Legislators have introduced changes to open records law that could affect Temple.
A proposed amendment to an existing law would require Temple to further disclose its financial information and other records to the public.
State Rep. Eugene DePasquale (D-York) introduced a bill yesterday, Dec. 5, that would remove Temple’s exemption from Pennsylvania’s Right-to-Know law, which allows news organizations and the public to gain access to documents from publicly-funded institutions.
Defined as state-related institutions, Temple, Penn State, University of Pittsburgh and Lincoln University are the lone schools in Pennsylvania that are supported in state aid but do not have to abide by all of the obligations of the Right-to- Know law.
As the law stands today, Temple is required to disclose the salaries of all its officers and directors and the salaries of the 25 highest paid employees, in addition to a tax filing.
Temple is not required to release any documents, school records or correspondences between officials that the public may request.
DePasquale’s proposed amendment would remove the exemption on the four universities and require the schools to fully adhere to the provisions of the Right-to-Know
“My hope is to have greater transparency across the board,” DePasquale said. “Greater transparency is good for everyone in the long run.”
Originally, the Right-to-Know law didn’t include state-related institutions at all. A 2008 rewrite of the bill, entitled Act 3, mandated that the four schools disclose certain financial information, but exempted them from other provisions of the law.
Ray Betzner, assistant vice president of university communications, said that the distinction between the four state-related institutions and other state schools lies in the actual amount of funding received from the state.
“[Temple] is state-related. The other schools are wholly state-owned and operated,” Betzner said. “We exist in a separate category from that. State schools receive a much larger share of funding from Pennsylvania than the state-related schools.”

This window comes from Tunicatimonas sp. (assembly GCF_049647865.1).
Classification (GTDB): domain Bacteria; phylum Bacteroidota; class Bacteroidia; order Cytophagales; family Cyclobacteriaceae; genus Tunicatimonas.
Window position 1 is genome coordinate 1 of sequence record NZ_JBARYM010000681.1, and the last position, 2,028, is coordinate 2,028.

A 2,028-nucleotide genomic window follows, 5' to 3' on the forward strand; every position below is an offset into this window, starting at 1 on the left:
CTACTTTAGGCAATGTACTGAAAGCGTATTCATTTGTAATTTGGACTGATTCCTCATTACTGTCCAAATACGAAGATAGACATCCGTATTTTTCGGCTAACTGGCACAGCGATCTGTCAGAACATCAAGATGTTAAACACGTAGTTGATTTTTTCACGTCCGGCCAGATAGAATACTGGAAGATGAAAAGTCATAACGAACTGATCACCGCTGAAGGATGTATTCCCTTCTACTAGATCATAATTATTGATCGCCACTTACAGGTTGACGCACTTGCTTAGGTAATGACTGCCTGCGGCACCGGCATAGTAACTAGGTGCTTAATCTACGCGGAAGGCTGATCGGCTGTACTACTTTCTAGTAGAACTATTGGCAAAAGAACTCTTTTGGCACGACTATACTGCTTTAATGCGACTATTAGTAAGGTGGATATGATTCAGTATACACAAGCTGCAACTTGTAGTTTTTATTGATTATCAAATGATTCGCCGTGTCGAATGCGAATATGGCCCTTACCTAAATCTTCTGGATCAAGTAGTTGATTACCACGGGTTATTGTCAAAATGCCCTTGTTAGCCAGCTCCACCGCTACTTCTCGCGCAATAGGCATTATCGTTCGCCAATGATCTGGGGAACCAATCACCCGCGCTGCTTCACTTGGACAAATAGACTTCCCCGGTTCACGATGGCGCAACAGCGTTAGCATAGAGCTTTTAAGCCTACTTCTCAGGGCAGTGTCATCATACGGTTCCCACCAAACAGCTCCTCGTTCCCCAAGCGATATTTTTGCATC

Journalism law professor Fran Viola said that students, faculty and Pennsylvania taxpayers should have the right to know what is going on at the university.
“We have the right to know what’s going on in organizations that we are paying to operate,” Viola said. “There needs to be a greater degree of transparency to those folks, the parents, the students, the prospective students and their families in addition to the taxpayers.”
With DePasquale’s amendment, any Temple document or record requested by the public would then be appealed to the Pennsylvania Office of Open Records for a decision on its release.
“This stuff is public information, the public should readily have access to it,” DePasquale said. “Especially when it comes to things that are being spent with taxpayers dollars. The public has a right to know.”
Former Penn State President Graham Spanier lobbied in 2007 to prevent the 2008 rewrite of the law from including a provision that would require state-related institutions to disclose information about private donors.
While Act 3 included Spanier’s proposed clause, Spanier was fired in November amid claims that the Penn State athletic department and administration helped cover up acts of sexual assault that allegedly occurred on campus.
In response to requests from news organizations for documents relating to the sexual assault scandal, Penn State has used its exemption from the Right-to-Know law as cause to not release the documents.
Although DePasquale said he believes that the exemption for schools in the Right-to-Know law has been misguided since its inception, he noted that the recent scandal at Penn State had made his proposal timelier.
“Penn State has a huge credibility gap regarding the latest scandal,” DePasquale said. “I believe [the amendment] could be a way to win back the trust of the people of the state.”
Betzner said that Temple has heard the concerns of state legislators and is looking forward to working with them as the legislative process plays out. He added that no matter what happens, Temple will fulfill its duties under the law.
“Temple has complied with the law during the period of time,” Betzner said. “If the law changes, Temple will comply with the law as it’s going to be changed.”
Joey Cranney can be reached at email@example.com.